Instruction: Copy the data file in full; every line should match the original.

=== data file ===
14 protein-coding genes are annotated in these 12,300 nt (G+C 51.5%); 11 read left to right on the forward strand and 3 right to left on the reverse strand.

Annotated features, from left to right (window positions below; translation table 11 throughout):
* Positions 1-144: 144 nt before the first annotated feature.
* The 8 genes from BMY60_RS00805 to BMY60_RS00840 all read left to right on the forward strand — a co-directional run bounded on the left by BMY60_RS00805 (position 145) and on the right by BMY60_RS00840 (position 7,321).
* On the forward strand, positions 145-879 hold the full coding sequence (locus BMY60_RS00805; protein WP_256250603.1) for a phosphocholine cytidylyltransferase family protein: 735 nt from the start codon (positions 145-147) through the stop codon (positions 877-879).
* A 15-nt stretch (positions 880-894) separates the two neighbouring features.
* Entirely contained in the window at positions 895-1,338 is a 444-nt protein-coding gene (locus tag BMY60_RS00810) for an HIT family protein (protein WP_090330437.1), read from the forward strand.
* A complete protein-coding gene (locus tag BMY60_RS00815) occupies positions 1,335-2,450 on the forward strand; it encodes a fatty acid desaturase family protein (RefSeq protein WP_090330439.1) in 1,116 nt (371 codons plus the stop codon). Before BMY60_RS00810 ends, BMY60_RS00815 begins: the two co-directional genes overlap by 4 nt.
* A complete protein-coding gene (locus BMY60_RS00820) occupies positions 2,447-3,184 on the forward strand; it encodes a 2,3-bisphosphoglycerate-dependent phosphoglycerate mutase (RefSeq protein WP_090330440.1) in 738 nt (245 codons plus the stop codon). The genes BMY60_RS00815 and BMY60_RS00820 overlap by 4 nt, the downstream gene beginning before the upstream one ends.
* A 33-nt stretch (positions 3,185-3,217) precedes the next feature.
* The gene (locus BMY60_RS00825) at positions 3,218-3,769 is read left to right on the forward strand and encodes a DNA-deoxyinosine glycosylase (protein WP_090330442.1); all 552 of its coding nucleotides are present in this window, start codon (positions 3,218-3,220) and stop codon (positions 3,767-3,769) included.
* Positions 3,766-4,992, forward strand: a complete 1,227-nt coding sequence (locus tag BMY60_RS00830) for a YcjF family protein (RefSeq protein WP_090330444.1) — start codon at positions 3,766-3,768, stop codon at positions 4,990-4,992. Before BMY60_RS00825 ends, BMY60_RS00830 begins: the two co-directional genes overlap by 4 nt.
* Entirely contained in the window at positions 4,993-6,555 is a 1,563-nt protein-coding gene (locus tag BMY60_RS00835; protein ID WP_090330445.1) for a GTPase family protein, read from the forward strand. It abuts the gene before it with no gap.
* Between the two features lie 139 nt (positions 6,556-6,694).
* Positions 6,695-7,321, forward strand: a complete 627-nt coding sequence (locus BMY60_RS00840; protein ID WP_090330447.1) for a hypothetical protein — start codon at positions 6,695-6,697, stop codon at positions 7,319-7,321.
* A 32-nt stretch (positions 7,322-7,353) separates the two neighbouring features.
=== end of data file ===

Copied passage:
14 protein-coding genes are annotated in these 12,300 nt (G+C 51.5%); 11 read left to right on the forward strand and 3 right to left on the reverse strand.

Annotated features, from left to right (window positions below; translation table 11 throughout):
* Positions 1-144: 144 nt before the first annotated feature.
* The 8 genes from BMY60_RS00805 to BMY60_RS00840 all read left to right on the forward strand — a co-directional run bounded on the left by BMY60_RS00805 (position 145) and on the right by BMY60_RS00840 (position 7,321).
* On the forward strand, positions 145-879 hold the full coding sequence (locus BMY60_RS00805; protein WP_256250603.1) for a phosphocholine cytidylyltransferase family protein: 735 nt from the start codon (positions 145-147) through the stop codon (positions 877-879).
* A 15-nt stretch (positions 880-894) separates the two neighbouring features.
* Entirely contained in the window at positions 895-1,338 is a 444-nt protein-coding gene (locus tag BMY60_RS00810) for an HIT family protein (protein WP_090330437.1), read from the forward strand.
* A complete protein-coding gene (locus tag BMY60_RS00815) occupies positions 1,335-2,450 on the forward strand; it encodes a fatty acid desaturase family protein (RefSeq protein WP_090330439.1) in 1,116 nt (371 codons plus the stop codon). Before BMY60_RS00810 ends, BMY60_RS00815 begins: the two co-directional genes overlap by 4 nt.
* A complete protein-coding gene (locus BMY60_RS00820) occupies positions 2,447-3,184 on the forward strand; it encodes a 2,3-bisphosphoglycerate-dependent phosphoglycerate mutase (RefSeq protein WP_090330440.1) in 738 nt (245 codons plus the stop codon). The genes BMY60_RS00815 and BMY60_RS00820 overlap by 4 nt, the downstream gene beginning before the upstream one ends.
* A 33-nt stretch (positions 3,185-3,217) precedes the next feature.
* The gene (locus BMY60_RS00825) at positions 3,218-3,769 is read left to right on the forward strand and encodes a DNA-deoxyinosine glycosylase (protein WP_090330442.1); all 552 of its coding nucleotides are present in this window, start codon (positions 3,218-3,220) and stop codon (positions 3,767-3,769) included.
* Positions 3,766-4,992, forward strand: a complete 1,227-nt coding sequence (locus tag BMY60_RS00830) for a YcjF family protein (RefSeq protein WP_090330444.1) — start codon at positions 3,766-3,768, stop codon at positions 4,990-4,992. Before BMY60_RS00825 ends, BMY60_RS00830 begins: the two co-directional genes overlap by 4 nt.
* Entirely contained in the window at positions 4,993-6,555 is a 1,563-nt protein-coding gene (locus tag BMY60_RS00835; protein ID WP_090330445.1) for a GTPase family protein, read from the forward strand. It abuts the gene before it with no gap.
* Between the two features lie 139 nt (positions 6,556-6,694).
* Positions 6,695-7,321, forward strand: a complete 627-nt coding sequence (locus BMY60_RS00840; protein ID WP_090330447.1) for a hypothetical protein — start codon at positions 6,695-6,697, stop codon at positions 7,319-7,321.
* A 32-nt stretch (positions 7,322-7,353) separates the two neighbouring features.